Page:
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In 2010, Eileen Fisher declared fashion as being the 2nd largest world polluter. For some, this may seem absurd, almost inaccurate. How could a process so simple as making clothes be harmful. But let's think about it for a while. The bulk of what fashion doesn't use, the remnants of fabric in the production process, the un-bought clothing and accessory articles and of course the multitudes of samples made in the process of getting that one perfect prototype. Where does it all end up?

From the clothes we throw away,  to every new item bought also. It's so easy to get lost in the idea of satisfaction and retail therapy, afterall its just one new item after another (all over the world too).

Clothing play an integral part in our everyday day life, perhaps even helping us define who we want to be for the day,  who we choose to be, and sometimes can help us live up to ourselves. Simply put, they are and  have become tools for self and individual expressions and communication. Needless to say a huge source of income, and an ever growing industry worth $2.4 trillion (Mckinsey global fashion index 2016). Fashion really is beyond a power house.

In this context, we also realize the availability and accessibility of fashion, the ease of acquiring a new pair of shoes, dress, T-shirt or underwear made possible via the instant online shopping experience. All this would eventually lead to more waste in the system and world. Solutions come as recycling, upcycling and repurposing various articles both for fashion and accessories. With this said, Thrifting becomes an easy way out also, the purchase of second hand or fairly used clothes as opposed to a new purchase each time would by far not only be more helpful, and cost effective, but also caring to the environment and planet. Giving out clothes not used anymore and still in good conditions, re-fashioning, and buying clothes at lower cost makes for a difference in consumption and helps consumers even reach better satisfaction with the cost of buying a new and luxurious item being shouldered by the first line of consumer, and the consecutive one being able to still enjoy that product that might have been out of reach.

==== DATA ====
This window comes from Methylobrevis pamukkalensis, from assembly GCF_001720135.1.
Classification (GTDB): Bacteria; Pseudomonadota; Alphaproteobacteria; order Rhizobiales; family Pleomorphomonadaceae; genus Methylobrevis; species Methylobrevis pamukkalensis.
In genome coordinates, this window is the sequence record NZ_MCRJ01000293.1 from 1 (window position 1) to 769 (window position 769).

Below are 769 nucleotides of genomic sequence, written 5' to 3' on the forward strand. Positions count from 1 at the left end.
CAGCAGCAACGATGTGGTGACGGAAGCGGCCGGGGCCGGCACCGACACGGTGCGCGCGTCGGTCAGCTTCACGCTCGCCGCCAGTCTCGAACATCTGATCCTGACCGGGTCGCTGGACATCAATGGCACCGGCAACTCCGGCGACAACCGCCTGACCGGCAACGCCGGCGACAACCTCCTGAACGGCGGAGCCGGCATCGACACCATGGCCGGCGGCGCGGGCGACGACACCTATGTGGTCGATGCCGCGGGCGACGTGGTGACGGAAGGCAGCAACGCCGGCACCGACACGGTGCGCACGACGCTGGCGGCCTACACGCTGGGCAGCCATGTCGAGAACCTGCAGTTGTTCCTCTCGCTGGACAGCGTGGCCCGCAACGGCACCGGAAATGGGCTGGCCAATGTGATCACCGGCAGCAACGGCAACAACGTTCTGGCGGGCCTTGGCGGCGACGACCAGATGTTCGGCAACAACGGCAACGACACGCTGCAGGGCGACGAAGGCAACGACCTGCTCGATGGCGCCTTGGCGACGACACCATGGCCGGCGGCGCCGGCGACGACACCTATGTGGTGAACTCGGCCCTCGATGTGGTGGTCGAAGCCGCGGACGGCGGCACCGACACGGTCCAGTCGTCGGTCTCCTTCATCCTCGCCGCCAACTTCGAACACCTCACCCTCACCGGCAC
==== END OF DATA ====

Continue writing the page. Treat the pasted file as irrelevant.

Seems like a win win situation right? Thrifting just doesn't allow for acquisition of these favourites, but also a healthy system and approach of fashion with relations to function. It will ultimately allow for the more conscious production of fashion(carbon footprint would also be reduced), with manufacturers putting need before trend, aiming for an all seasonal fashion as opposed to a one-time, shelve and dispose approach. Fewer items been made means more focus on quality, integrity, and durability. It will allow for more better labour practices, making your clothes more happy, because a happy maker (seamsters, tailors etc) would always make good fashion.

Image credits : Abiodun David.